The indicated frequency-shifted radiation may also be produced when the radiation source is a quantum-electronic source, such as a dye laser, in which case the laser frequency is effectively modulated (shifted) by interposing a Fabry-Perot filter between elements of the laser system and by periodically changing the inclination of the filter with respect to the laser axis. A dye laser produces a relatively wide resonance line, and it is therefore possible by means of the Fabry-Perot filter to separate two different closely adjacent sharp lines.

The invention will now be described in greater detail with reference to the FIGS. 1 to 6 of the accompanying drawings, in which:

FIG. 1 is a simplified diagram schematically illustrating an embodiment of the invention which uses the linear Zceman-eflect in the longitudinal magnetic field;

FIGS. 2a-2e are coordinate graphs depicting the waveforms of magnet-excitation current and of signal sequences provided by the detector of FIG. 1, all as functions of the same time scale;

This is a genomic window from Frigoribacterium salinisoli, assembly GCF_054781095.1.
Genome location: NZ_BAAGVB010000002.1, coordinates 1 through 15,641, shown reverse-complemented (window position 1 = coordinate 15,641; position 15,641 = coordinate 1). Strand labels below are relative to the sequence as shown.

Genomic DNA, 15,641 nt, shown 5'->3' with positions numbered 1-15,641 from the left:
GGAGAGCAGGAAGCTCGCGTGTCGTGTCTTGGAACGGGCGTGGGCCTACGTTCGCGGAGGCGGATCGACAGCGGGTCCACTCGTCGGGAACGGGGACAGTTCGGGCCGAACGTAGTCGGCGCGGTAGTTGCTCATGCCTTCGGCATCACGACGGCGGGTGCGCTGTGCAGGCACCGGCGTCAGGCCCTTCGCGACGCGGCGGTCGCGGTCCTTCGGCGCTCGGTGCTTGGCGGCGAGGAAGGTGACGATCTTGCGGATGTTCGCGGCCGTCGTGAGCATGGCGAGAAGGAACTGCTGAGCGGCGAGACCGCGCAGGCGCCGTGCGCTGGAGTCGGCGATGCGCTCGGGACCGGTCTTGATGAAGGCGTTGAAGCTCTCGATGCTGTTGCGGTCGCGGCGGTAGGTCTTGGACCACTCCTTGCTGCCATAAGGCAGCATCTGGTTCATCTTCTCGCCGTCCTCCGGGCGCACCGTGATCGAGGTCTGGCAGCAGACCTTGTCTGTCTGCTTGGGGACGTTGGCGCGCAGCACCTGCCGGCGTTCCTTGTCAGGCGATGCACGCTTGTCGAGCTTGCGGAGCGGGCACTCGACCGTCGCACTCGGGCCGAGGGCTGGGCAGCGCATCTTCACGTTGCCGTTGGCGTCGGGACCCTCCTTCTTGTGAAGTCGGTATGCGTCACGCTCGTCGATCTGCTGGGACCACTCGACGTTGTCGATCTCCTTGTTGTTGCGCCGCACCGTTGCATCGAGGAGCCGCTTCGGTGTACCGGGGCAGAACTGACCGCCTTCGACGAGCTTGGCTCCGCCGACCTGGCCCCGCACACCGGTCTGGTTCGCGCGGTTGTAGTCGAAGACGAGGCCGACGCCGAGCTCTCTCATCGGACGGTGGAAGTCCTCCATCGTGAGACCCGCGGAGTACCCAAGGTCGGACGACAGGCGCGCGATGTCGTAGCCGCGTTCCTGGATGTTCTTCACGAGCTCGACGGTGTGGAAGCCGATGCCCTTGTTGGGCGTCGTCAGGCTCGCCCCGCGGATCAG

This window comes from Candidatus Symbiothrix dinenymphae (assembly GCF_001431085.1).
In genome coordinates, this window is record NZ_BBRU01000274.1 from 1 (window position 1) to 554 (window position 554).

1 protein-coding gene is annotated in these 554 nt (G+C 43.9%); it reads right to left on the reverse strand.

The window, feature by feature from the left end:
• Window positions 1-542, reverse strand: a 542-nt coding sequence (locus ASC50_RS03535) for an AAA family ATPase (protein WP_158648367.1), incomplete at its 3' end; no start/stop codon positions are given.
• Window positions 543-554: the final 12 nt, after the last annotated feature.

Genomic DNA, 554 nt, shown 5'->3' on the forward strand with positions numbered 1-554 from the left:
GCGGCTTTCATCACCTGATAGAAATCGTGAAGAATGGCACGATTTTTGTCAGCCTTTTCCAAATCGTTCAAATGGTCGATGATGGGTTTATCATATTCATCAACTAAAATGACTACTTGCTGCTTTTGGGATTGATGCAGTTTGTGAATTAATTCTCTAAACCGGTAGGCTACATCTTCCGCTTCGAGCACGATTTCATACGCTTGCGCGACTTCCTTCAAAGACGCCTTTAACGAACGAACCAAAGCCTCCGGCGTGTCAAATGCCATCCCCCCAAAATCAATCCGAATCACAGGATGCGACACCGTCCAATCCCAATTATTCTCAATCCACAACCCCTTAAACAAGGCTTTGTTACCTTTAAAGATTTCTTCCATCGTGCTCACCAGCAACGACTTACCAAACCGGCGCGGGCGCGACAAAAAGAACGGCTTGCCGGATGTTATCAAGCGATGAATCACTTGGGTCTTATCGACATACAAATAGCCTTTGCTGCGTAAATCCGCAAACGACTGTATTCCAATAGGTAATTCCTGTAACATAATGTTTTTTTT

FIG. 3 is a simplified spectral display of the timealternating spectral lines occurring in the device of FIG. 1;

FIG. 4 is a diagram similar to FIG. 1 to illustrate another embodiment, which uses the linear Zeeman-efi ect in the transverse magnetic field;

FIGS. 5a and 5 b are spectral displays similar to that of FIG. 3 to illustrate the lines occurring for different modes of operation of the device of FIG. 4; and

FIG. 6 is another diagram similar to FIG. 1 to illustrate a still further embodiment, which uses a frequencymodulated laser.

In FIG. 1, reference numeral 1 designates an electrodeless high-frequency discharge lamp excited by a highfrequency generator 2 via a microwave resonator 3. The lamp 1 is positioned in the gap, i.e., between the pole pieces, of an electromagnet 4. One of the pole pieces has a bore 5 therethrough, from which the light generated by the lamp 1 emerges, along a radiation axis denoted by a dot-dash line.